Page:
MIDI / BB / VL3 / Arduino Remote - (programming help)

STOP and read first line at least!!! Not Spam, not trolling. Some educational/marketing click bait totally relevant to the thread.

TLDR scroll down to (bottom):

for my eventual question.

I’m new to MIDI so I’m experimenting. Now that BeatBuddy takes MIDI INPUT with it’s latest firmware, it’s essentially one of the most awesomely powerful digital MIDI devices on the market.

Anyhow, I got to thinking, in theory, since the BeatBuddy understands “some” MIDI messages, I can plug in a single cable and I’ll instantly have a way to interface with all it’s functions, remotely, with just about any other MIDI capable device in the world, including but not limited to, guitar pedals, phones, keyboards, computers, watches, and light bulbs.

In short, I said, “theory”, for a reason. It turns out there is an international MIDI standard, that all hardware manufactures try to adhere to, when building products. That’s only partly true. Then there is the software side, which is also supposed to adhere to “The standard”. What I’ve discovered after researching and playing with MIDI guitar stuff, is that designers, both hardware and software, all have their own MIDI dialect and interpretation of “The Standard”.

The problem with that is, in Digital World, where most musicians now frequent on a daily basis, the entire population of said world only understands the dialect spoken by other Digital World people. Consequently, even if the dialect is exactly the same (never happens), there is still room for interpretation issues, and often times, nobody understands anything and nothing gets done.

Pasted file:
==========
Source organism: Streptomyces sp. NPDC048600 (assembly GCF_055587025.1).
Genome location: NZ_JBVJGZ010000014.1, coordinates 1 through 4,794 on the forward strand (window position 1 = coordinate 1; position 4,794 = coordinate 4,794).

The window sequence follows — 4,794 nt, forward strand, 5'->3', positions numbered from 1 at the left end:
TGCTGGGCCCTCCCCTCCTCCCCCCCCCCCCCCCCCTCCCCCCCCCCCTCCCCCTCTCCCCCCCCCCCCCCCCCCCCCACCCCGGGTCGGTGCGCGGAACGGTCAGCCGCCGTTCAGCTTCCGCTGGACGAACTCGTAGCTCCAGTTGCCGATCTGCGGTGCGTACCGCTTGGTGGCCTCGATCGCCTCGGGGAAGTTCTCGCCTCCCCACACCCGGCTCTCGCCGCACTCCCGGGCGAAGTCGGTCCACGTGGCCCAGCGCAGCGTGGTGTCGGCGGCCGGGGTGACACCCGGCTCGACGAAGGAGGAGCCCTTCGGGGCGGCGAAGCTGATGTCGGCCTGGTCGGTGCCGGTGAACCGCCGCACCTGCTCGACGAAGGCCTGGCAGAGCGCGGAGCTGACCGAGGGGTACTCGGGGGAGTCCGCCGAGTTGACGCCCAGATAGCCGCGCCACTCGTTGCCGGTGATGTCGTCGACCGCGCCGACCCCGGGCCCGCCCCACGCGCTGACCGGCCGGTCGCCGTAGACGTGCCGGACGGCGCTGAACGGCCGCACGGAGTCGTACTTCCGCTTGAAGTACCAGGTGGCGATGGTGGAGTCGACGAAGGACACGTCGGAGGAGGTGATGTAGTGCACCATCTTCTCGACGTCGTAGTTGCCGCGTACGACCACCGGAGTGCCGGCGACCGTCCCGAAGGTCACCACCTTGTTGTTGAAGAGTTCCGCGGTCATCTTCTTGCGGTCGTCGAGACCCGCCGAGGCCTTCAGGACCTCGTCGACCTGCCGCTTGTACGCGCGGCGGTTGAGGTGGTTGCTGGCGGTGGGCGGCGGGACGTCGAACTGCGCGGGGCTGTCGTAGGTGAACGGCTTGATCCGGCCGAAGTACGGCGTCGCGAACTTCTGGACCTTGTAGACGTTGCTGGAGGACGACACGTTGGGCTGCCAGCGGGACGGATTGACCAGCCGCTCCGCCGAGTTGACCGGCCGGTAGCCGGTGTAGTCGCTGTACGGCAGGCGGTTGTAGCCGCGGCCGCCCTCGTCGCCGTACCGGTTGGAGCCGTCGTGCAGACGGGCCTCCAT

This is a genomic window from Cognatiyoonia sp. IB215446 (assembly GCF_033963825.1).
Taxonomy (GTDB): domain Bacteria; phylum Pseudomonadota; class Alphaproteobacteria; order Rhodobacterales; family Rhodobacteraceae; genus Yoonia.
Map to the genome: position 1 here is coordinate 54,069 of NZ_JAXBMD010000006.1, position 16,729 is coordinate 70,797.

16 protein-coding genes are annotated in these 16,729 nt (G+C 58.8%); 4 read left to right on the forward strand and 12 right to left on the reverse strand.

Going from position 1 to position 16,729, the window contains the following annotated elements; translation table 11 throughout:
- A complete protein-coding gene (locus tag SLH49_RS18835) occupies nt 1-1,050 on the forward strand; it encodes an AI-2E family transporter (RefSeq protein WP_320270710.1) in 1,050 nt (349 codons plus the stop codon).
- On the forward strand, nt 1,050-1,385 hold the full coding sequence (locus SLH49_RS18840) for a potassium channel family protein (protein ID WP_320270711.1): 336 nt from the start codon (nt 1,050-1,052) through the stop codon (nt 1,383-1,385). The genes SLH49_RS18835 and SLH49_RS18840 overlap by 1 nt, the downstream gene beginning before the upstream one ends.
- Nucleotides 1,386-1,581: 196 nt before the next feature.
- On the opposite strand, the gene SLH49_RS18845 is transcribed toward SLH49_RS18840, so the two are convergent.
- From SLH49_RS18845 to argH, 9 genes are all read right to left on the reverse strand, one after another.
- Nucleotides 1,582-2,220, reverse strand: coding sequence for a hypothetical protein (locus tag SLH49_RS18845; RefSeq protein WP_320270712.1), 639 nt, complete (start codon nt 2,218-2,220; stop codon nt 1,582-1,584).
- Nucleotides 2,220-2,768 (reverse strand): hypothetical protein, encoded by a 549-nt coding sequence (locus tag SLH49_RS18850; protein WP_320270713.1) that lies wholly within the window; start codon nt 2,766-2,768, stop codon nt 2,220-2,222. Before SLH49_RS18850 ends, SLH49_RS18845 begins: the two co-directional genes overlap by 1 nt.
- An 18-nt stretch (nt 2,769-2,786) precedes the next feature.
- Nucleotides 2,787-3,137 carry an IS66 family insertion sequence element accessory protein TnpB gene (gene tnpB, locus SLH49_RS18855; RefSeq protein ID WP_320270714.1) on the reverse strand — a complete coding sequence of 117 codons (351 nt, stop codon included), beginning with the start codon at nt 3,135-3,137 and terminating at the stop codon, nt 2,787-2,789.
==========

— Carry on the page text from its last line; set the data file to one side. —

Ok, that last bit wasn’t entirely true. The DW people have what they call translators. They listen to commands spoken by tourists, and then the translators speak the commands to the DW people, who can now understand those commands perfectly [insert laughter]. The process also works in reverse just as efficiently [louder laughter].
In summary, I’m using an Arduino UNO[/URL], with an optional Olimex MIDI Shield, to send MIDI commands to the BeatBuddy (and VL3). The BeatBuddy is acting as The MIDI Master (a.k.a. Pit Boss) and listening to commands on it’s MIDI input and sending commands, like song tempo, to the VL3 via it’s MIDI output. The VL3 is listening to the BeatBuddy (and the Arduino) via it’s MIDI input. For those that don’t know, The VL3 is, for lack of a better description, a digital floor based guitar/amp fx processor, a vocal processor, a looper, and a mixer, all in one box. Both the BeatBuddy and the VL3 are “almost” fully MIDI compatible, in all modes, [URL=‘http://www.midiworld.com/basics/’]In, Out, and Thru.

This is what I know so far:

These MIDI messages tell the BB to make various sounds: These should adhere to “The standard”, but annoyingly so, not everyone adheres to “The standard”, so this isn’t a global constant (weak code humor). I had inquired previously as to what note the percussion samples on the BB were “tuned to” in another thread, but never really got a straight answer. I suppose that is borderline proprietary information, but the cat is out of the bag, so here they be.